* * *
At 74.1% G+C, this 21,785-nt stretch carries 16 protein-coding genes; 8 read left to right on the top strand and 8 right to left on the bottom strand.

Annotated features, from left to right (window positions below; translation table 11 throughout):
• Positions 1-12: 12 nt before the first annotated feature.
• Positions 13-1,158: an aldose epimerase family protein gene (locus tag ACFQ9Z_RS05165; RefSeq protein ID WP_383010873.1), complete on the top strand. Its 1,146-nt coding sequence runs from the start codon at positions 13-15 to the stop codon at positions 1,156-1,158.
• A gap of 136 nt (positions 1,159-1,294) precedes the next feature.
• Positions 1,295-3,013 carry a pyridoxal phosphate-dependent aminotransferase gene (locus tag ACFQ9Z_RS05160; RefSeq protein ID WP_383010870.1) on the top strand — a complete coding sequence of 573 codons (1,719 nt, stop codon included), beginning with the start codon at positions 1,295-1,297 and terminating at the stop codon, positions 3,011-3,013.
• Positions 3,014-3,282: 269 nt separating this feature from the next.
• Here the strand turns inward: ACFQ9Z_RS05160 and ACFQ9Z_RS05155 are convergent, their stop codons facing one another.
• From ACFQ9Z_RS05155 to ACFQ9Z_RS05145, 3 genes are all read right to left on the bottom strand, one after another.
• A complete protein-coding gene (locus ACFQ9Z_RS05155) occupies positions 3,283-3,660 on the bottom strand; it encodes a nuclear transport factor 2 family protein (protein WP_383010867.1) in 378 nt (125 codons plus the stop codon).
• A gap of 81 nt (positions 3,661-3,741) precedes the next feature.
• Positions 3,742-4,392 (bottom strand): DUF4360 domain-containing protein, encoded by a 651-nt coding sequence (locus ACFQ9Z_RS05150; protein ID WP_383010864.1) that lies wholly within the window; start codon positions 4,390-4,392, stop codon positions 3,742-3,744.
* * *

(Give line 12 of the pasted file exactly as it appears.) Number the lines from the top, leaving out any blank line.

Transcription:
• Positions 3,742-4,392 (bottom strand): DUF4360 domain-containing protein, encoded by a 651-nt coding sequence (locus ACFQ9Z_RS05150; protein ID WP_383010864.1) that lies wholly within the window; start codon positions 4,390-4,392, stop codon positions 3,742-3,744.